The Story Behind the Story: Interviewing Ani DiFranco for Shondaland
“The Story Behind the Story” is a behind-the-scenes series on the essays and articles I’ve published in various outlets. By sharing information on pitches, rejections, and lessons learned (all the information I wish I’d had when I was starting out), I hope to help other writers who are trying to establish a successful writing career.
I love my freelance writing job. It’s exhausting and stressful and the pay is terrible, but man, are there some perks. Like that time I got to interview my idol of many decades for a story in a national publication and then her team promoted the piece all over social media? Yeah, that was pretty incredible.
Let me back up a bit: For 25 years, I’ve been a massive fan of singer/songwriter Ani DiFranco. I’ve seen her in concert dozens of times times. Her posters adorn the walls of my home office. I own every recording she’s released and could easily talk your ear off about her life, her music, and her activism.
But, never, ever did I expect to spend 40 minutes on the phone with her.
I wanted to write about these various projects, but didn’t know what the angle should be. A Buzzfeed-esque list of “Essential Ani DiFranco Songs”? A personal essay about the impact her music has had on my life? None of my ideas felt quite right.
It was especially difficult because, like much of the world, my life screeched to a halt in March. Thanks to COVID-19, my son’s school closed, my husband’s office moved to our basement, and my ability to write a coherent sentence went out the window. (Not that it really mattered. Most publications — at least, those that were still around — had no budget to hire freelancers.)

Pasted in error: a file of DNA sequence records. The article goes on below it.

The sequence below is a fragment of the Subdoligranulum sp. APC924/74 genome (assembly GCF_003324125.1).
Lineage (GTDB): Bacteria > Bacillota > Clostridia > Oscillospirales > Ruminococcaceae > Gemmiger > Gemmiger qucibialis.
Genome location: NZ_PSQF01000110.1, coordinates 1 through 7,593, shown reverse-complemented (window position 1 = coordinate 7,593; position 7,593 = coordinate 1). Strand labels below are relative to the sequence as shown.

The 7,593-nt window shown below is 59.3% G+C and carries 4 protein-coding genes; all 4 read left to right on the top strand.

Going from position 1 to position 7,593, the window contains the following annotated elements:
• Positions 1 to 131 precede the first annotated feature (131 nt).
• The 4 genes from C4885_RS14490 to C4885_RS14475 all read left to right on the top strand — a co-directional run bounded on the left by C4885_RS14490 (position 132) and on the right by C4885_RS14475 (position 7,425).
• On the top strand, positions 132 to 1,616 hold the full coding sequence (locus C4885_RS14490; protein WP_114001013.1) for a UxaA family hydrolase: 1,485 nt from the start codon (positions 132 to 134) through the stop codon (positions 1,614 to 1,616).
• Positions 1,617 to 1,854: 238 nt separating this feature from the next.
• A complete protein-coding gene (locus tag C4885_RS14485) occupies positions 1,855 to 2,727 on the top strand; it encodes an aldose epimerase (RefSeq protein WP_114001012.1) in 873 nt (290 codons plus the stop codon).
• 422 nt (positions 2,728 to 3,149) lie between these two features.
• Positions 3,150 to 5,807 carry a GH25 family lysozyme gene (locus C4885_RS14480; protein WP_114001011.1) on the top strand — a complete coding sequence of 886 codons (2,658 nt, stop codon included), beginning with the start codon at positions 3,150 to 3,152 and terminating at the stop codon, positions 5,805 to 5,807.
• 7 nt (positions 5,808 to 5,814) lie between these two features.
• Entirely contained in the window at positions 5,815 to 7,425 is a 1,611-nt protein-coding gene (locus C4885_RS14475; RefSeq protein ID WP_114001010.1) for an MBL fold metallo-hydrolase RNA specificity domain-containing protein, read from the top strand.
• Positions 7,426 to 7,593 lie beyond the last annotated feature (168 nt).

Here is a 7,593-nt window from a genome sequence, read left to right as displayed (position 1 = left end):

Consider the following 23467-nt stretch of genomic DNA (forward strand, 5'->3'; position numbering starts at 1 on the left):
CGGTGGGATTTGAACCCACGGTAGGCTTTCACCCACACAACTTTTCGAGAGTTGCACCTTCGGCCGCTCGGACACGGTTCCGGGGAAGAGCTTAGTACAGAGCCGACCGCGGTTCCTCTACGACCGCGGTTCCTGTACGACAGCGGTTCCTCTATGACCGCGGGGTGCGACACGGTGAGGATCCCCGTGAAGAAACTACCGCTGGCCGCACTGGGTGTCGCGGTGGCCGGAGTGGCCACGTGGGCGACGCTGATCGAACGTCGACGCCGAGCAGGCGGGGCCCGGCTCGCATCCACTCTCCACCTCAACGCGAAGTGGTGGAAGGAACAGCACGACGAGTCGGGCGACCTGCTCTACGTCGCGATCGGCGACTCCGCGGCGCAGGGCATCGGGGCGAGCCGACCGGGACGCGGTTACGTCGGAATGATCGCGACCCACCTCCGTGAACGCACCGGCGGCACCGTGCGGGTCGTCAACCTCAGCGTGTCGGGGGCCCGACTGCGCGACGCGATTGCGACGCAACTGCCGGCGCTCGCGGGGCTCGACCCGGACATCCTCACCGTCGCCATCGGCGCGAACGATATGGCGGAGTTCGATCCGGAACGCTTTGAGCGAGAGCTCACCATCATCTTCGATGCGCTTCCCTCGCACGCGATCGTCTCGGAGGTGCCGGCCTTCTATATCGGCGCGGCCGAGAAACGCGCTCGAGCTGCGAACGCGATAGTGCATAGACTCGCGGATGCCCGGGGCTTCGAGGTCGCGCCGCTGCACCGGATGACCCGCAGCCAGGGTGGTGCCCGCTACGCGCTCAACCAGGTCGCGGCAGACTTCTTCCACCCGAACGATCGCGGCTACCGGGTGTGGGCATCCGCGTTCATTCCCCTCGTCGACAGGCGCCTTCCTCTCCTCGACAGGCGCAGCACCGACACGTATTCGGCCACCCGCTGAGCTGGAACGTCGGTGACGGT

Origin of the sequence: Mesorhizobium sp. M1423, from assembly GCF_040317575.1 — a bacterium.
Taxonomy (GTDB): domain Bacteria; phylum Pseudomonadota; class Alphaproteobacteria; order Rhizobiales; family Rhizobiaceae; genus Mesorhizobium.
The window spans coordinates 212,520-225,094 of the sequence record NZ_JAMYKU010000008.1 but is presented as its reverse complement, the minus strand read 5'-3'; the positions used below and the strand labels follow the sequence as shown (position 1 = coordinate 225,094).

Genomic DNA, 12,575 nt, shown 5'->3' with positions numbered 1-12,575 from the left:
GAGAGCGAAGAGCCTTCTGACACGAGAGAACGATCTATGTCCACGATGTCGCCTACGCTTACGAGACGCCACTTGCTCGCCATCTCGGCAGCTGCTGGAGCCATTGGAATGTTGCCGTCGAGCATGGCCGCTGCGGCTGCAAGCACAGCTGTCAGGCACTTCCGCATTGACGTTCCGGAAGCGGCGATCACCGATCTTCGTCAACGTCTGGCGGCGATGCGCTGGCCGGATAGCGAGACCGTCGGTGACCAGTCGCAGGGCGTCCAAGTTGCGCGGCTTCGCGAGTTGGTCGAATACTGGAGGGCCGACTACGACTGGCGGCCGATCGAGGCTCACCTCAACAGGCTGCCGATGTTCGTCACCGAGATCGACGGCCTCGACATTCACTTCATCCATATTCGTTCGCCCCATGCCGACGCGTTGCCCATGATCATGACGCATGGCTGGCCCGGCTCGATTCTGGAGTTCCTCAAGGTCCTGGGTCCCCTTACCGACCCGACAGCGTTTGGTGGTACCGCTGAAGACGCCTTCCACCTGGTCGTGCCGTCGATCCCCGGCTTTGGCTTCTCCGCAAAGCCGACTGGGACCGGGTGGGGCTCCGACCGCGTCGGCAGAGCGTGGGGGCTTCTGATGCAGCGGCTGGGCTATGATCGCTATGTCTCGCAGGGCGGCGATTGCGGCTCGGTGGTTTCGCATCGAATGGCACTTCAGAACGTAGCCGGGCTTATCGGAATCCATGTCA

I didn’t write anything for a long while, but in May I forced myself to pull together a couple of half-brained pitches, just to get something out into the world. Just to feel like myself again. As I sat at my laptop, trying to brainstorm a DiFranco-related idea to send to editors, it hit me: Why not just…ask to interview her? The worst thing that would happen is that I’d get a no — or, more likely, no response.
Before I could talk myself out of this insane plan, I drafted a quick email to her publicist:
I’m a freelance writer based in upstate NY. I’ve been following Ani DiFranco’s music and career since the mid-90s. I’d love to write a piece on the upcoming 30th anniversary of her debut album, as well as all the many projects she’s been working on (Patreon, The Prison Music Project, Righteous Babe Radio…). Would it be possible to schedule a phone or Zoom interview with her to discuss the anniversary as well as her current work?
I don’t have a confirmed publication at this time; I wanted to reach out to you to gauge interest. If it’s possible to schedule the interview, I have a number of outlets in mind.
Thanks very much for your time and consideration. I look forward to hearing from you.